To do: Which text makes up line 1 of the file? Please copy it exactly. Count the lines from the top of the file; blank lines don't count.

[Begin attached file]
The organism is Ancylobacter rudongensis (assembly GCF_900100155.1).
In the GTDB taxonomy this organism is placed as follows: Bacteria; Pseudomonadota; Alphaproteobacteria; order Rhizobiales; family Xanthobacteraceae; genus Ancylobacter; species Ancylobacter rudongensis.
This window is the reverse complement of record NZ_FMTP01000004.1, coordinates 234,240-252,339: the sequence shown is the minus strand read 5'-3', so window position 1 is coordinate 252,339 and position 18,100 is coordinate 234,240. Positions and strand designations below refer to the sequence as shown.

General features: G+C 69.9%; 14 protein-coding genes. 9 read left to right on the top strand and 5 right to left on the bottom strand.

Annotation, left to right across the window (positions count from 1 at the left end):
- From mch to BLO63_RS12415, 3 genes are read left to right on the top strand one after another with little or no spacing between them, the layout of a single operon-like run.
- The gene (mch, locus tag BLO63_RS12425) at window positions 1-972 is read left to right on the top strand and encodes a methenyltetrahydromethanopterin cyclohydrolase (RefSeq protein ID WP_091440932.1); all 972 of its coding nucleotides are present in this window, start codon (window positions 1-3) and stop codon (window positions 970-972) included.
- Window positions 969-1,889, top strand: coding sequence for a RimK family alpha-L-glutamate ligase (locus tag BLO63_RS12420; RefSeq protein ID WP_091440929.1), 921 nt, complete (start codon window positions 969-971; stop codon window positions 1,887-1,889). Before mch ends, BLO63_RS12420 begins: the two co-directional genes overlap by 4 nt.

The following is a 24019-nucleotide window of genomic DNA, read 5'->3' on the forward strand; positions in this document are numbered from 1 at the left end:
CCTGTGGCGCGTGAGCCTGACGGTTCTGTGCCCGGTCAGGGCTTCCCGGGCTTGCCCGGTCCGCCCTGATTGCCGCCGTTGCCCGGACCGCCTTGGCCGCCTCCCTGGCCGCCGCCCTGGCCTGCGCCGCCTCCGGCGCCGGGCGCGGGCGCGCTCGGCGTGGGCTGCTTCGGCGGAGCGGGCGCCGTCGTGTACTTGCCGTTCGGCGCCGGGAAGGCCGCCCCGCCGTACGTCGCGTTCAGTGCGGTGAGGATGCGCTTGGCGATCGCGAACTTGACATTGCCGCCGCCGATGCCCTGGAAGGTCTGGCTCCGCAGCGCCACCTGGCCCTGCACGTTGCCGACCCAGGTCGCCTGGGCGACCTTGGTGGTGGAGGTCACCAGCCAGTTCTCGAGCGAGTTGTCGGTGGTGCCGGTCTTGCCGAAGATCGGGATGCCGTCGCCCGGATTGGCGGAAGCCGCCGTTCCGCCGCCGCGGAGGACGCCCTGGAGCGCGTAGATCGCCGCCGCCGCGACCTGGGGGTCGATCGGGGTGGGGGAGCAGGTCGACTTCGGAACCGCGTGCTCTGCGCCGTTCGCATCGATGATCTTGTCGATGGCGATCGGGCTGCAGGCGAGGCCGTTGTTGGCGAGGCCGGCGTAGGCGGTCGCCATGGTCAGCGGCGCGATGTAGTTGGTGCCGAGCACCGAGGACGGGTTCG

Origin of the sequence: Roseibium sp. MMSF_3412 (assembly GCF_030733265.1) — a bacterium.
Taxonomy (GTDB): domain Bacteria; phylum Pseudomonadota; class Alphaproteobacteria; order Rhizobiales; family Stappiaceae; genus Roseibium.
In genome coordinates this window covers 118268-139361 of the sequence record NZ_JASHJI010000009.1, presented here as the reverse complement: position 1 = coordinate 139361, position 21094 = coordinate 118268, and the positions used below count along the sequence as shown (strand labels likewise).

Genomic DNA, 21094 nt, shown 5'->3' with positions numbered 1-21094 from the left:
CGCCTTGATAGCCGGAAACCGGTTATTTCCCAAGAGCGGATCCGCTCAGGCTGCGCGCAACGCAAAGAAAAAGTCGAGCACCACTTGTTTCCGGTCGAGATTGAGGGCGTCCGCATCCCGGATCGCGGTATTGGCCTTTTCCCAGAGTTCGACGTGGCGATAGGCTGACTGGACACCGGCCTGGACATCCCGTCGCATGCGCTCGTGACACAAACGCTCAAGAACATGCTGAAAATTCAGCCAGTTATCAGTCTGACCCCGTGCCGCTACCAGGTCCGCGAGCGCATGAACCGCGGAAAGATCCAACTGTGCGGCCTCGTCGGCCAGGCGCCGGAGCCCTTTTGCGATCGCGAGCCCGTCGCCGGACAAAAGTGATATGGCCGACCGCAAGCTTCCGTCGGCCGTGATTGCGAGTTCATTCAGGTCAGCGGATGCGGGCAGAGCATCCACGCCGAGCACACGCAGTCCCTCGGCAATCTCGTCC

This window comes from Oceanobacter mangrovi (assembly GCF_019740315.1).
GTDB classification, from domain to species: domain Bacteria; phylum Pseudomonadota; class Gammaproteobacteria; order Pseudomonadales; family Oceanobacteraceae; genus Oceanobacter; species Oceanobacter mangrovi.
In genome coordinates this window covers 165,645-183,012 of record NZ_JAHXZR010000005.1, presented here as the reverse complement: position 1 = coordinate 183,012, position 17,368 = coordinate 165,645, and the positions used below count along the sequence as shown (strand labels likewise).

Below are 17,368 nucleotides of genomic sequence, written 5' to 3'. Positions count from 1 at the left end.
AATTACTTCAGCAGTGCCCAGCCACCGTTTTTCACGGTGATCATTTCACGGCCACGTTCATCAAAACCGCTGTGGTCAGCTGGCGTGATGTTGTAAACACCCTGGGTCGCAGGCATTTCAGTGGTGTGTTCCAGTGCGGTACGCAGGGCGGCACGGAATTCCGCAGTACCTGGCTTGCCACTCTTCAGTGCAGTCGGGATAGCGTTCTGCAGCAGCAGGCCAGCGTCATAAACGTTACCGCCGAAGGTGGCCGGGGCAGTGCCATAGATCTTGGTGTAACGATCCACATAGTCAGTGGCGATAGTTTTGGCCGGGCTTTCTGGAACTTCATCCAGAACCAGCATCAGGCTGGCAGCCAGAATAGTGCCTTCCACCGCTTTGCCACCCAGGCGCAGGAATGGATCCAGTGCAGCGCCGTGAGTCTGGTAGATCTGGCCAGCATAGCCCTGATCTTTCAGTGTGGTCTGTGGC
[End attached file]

The organism is Ancylobacter rudongensis (assembly GCF_900100155.1).